New Grimes Album Inspired By “Bro-Art” Like Billy Joel, Bruce Springsteen, & Al Pacino In Godfather II
Grimes has been doling out information about her new album, the highly anticipated follow-up to her 2012 breakthrough Visions, in precious little trickles. We still haven’t heard a single note of actual music — unless she decides to include a reworked version of her recent single “REALiTi” on it “by popular demand,” which I hope she does, because it’s a great song, even if she won’t admit it — but the release must be pretty imminent. Back in May, she announced that the album would be surprise-released in October, and, oh, would you look at that, it’s almost November. Plus, there’s this:
@OutbackSteakhoe almost done editing the first video!! album out shortly after xxx and will announce release when i drop the video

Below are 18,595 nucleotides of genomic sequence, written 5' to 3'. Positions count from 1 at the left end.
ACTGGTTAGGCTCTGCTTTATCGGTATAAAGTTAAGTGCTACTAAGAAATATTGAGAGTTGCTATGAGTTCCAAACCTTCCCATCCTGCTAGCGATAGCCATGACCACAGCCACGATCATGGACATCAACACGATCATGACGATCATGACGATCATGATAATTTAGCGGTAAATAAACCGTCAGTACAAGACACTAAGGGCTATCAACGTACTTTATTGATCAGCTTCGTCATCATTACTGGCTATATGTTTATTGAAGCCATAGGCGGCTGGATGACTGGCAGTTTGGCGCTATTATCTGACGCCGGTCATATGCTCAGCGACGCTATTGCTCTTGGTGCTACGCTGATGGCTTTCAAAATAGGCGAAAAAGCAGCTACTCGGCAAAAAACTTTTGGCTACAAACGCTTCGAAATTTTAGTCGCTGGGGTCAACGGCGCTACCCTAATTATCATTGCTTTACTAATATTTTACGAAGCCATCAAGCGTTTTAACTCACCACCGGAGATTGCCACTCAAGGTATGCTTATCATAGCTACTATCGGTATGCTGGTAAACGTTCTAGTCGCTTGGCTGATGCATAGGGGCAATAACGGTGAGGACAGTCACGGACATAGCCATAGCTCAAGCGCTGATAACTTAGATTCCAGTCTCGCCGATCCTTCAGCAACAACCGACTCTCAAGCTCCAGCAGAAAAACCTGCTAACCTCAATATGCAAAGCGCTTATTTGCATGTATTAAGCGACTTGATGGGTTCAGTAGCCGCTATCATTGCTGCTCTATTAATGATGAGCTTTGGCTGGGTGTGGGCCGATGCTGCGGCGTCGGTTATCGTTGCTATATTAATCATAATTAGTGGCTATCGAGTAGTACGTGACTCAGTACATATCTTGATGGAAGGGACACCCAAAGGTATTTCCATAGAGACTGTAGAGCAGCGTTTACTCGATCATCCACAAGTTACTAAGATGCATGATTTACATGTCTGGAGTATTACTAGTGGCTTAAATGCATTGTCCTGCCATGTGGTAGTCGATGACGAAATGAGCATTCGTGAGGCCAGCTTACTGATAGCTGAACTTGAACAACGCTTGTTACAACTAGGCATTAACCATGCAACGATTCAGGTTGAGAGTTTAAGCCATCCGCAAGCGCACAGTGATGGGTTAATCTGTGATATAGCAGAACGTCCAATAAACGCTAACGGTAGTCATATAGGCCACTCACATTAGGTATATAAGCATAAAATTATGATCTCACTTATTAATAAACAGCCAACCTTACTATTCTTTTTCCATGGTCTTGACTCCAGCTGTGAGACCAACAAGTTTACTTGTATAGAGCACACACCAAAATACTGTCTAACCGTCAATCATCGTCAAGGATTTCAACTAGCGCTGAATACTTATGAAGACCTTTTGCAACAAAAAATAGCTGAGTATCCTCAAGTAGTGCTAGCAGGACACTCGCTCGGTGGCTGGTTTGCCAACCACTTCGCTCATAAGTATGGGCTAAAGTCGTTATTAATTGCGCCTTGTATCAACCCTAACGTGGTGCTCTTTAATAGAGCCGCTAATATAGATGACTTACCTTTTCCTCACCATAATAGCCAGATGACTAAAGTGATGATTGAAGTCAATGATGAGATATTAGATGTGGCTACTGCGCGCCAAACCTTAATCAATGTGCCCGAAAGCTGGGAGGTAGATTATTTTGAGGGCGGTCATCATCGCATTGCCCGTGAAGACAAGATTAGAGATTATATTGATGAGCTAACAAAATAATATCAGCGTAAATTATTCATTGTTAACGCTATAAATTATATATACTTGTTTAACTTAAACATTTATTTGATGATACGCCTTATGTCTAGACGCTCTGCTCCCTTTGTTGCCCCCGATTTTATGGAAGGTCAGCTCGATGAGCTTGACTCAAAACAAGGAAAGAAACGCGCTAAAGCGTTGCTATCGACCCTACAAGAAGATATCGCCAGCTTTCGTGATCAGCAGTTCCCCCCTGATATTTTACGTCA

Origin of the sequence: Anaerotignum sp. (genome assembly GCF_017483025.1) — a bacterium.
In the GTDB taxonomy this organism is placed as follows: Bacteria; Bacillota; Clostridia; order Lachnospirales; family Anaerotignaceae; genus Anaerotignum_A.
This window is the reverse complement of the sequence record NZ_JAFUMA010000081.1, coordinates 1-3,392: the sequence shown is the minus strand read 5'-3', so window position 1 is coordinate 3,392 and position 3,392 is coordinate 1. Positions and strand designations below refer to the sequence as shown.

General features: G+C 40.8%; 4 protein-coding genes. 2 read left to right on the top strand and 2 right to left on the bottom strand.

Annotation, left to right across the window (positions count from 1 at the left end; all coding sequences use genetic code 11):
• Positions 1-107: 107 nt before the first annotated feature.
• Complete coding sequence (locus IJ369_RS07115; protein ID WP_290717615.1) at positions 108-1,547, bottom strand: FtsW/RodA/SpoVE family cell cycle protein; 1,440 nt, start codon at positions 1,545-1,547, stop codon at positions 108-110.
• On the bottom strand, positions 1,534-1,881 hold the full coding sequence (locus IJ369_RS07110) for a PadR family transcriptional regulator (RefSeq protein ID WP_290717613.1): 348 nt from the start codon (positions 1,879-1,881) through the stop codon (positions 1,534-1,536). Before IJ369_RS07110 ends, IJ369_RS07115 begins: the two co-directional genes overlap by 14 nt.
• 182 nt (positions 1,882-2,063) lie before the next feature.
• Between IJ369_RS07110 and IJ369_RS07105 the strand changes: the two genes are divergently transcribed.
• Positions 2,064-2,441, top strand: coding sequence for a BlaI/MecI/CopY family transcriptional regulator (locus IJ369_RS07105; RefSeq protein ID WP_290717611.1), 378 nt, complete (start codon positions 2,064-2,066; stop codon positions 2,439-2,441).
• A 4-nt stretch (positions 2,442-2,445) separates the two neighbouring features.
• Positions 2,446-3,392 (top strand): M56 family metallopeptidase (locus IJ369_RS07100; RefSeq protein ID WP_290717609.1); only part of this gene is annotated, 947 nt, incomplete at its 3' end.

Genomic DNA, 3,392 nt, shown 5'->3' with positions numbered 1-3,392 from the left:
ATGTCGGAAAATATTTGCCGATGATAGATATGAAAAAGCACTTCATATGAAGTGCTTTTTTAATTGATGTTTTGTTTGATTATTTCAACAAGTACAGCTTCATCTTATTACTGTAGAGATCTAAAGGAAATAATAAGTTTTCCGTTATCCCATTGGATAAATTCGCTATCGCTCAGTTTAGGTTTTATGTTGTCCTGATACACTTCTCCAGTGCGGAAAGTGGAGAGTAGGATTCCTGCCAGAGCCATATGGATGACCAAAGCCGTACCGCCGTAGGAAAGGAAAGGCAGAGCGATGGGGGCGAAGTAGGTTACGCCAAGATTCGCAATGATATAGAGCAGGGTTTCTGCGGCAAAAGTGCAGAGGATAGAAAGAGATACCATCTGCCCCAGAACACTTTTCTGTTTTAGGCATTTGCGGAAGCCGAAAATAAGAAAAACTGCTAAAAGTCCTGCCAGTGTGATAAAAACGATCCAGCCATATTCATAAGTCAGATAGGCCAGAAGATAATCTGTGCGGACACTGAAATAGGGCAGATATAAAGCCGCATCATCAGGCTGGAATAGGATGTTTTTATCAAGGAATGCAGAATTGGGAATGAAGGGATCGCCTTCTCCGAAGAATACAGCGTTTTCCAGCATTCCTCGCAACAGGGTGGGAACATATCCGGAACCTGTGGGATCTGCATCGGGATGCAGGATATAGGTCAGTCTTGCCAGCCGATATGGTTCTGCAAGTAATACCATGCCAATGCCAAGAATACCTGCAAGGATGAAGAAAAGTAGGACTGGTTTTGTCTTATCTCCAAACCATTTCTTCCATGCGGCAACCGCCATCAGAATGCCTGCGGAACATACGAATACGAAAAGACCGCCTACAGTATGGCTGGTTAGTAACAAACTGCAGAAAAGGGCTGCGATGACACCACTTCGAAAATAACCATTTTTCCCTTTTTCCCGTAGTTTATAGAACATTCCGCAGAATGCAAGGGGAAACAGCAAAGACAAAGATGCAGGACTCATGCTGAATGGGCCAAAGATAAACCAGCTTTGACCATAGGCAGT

— grimes (@Grimezsz) October 4, 2015
But even if she’s pulling a SWISH/Boys Don’t Cry on us, at least she’s continuing to talk about the record and filling in a few more details. And what details they are! Grimes is featured in the forthcoming November 2015 issue of Q Magazine, and in the article, she says that while she was writing the album, she immersed herself in what she calls “bro-art,” meaning Billy Joel and Bruce Springsteen albums and gangster movies. “One song on the album, ‘Kill V Maim,’ is written from the perspective of Al Pacino in The Godfather Part II,” she says. “Except he’s a vampire who can switch gender and travel through space,” because of course he is. During the writing process, she also decided to isolate herself from society, heading into the woods:
I wanted to get away from Hollywood bullshit. So I moved to Squamish, a small town in British Colombia. There was a lot of “crazy” going on, but it was organised “crazy” — like lying in the dark and seeing if I could hallucinate. It felt good, letting myself be a total fucking weirdo. And I had cookies…I was a much weaker person when I wrote Visions. It was a sad record — cathartic, but victim-y. During this album I’ve got control of my music. It feels more developed. On Visions I was still in school, mentally. Since then, I’ve wanted to make something strong and aggressive because it’s more reflective of me.